Monday, November 21, 2016

Wild Night This Morning: The Last Days of The Naughty Pine - 25

The Last Tuesday: 11/21/06.

Dreamed I was sitting in the bar doing voices: Cary Grant, Groucho, Bullwinkle J Moose, Richard Burton, Wallace from Wallace and Gromit (“Chee-ee-eese, Gromit!”) and there’s a guy at the end of the bar who is getting so incensed at every new voice coming out of my mouth that he finally leans over, cocks his head, looks me in the eye and roars: “Will you use your own voice? Use your own voice, God damn it!” The “God damn it!” is a dead giveaway—despite the fact that he doesn’t look like him at all, this is my father talking. So the first question I ask myself when I wake up is the question I ask myself all day long: whose voice am I using? And if it’s someone else’s, then where’s mine? And how does my God damn father know which voice I use is the real one anyway, huh? Huh?

At work, I get an e-mail from Randi. The séance that was supposed to be tonight has been postponed to Thanksgiving. Evidently one of the people she asked to participate pointed out that contacting the spirit world when you have two floors of spirit-imbibing New Yorkers is like trying to hear the lute in PDQ Bach's Sinfonia Concertante. “It’s a very nice lute. We hope you enjoy it. Think of it while you’re listening to the bagpipes.”

After a forgettable day at work, I see The Vertical Hour with DJ. It’s a cleverly written play which, on one level, is the usual David Hare position piece where the intent is noble but the execution is inadequate; and, on another level, is a textbook case of the difference between someone who acts in films and someone who acts in films as well as theatre. Julianne Moore is the former; she spends the first act totally uncomfortable in her body and only comes to life in the second act when she’s raging, and letting her anger move her, and not thinking about how she can get everyone to see her in close-up so no one will notice how clumsily she’s galumphing across the stage. But because she can’t make the character’s tensions alive enough to justify where she ends up, like say Laila Robbins or Jennifer Jason Leigh could have, she makes the play feel like a badly-executed puppet show. Which is exactly the opposite of what Bill Nighy does. He’s alive for every second. So come for her and stay for him.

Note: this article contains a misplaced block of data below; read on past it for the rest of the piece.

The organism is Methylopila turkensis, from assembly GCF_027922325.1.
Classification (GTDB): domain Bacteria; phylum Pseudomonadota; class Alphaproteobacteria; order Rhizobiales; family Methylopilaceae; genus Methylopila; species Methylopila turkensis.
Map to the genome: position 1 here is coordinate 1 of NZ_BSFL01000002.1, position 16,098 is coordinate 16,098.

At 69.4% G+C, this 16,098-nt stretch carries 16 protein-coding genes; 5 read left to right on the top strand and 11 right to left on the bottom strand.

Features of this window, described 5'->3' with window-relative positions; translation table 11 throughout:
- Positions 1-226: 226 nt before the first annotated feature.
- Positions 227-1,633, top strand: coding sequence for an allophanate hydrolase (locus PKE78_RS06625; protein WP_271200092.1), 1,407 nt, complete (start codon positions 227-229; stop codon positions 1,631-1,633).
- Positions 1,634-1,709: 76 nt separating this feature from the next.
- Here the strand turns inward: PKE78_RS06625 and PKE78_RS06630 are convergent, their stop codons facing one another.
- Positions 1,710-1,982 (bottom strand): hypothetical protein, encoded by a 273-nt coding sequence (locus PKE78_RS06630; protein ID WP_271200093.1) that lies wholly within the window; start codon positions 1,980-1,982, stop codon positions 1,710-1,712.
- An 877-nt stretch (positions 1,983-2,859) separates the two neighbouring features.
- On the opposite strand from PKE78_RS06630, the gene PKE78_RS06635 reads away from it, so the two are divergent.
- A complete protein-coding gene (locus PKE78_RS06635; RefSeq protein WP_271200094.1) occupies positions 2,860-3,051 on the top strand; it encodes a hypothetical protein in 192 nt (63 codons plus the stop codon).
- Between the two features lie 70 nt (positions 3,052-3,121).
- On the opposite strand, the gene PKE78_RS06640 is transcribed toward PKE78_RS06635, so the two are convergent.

After the show, I head down to the Pine for a nightcap. When I get there, at ten minutes of 11, the upstairs bar is already closed, and the downstairs bar is two deep. I walk past the window twice, once going south and once going north, to see if I can recognize anybody in there, but I already know inside that I’m not going to walk in, I’m just going to call it a night and go home. Besides, I told Maddie I wasn’t coming in tonight, so somebody else has already taken my Regular Shift.

And then, just as I’m walking away to head to the subway, I hear a BANG behind me and turn around to see that the metal gates in the sidewalk in front of the bar, the ones leading down to the Keg Switch, are both open. For a moment nothing happens, and then Dominic pokes his head up. Terrific. “Come on DOWN!” he says in his game show host voice. “We’re setting up for Thursday. Don’t forget to bring your Tarot deck.” Even more terrific—Randi is telling him what we said to each other. This really peeves me more than it should.

When I get down, I look around. Dominic has put a card table where the stage used to be, and has strung six clip lamps along the wooden support beams to throw light from three different angles on the area. Not a bad job of lighting design, says the theatre technician in me. He goes back to hanging two lights from above, positioning them so that they’ll shine on the center of the table.

Randi is sitting on a keg against the south wall, where the petrified branches of some dead underground tree are poking through the brick and mortar that goes back to the 19th century. She's sawing the tops off Number Two pencils, and then sharpening them in a tiny little bright red pencil sharpener. I get the sharpening, but I don't understand the sawing, until I realize: aha—metal. She's making sure the pencils have no metal on them. Girl has been doing her research.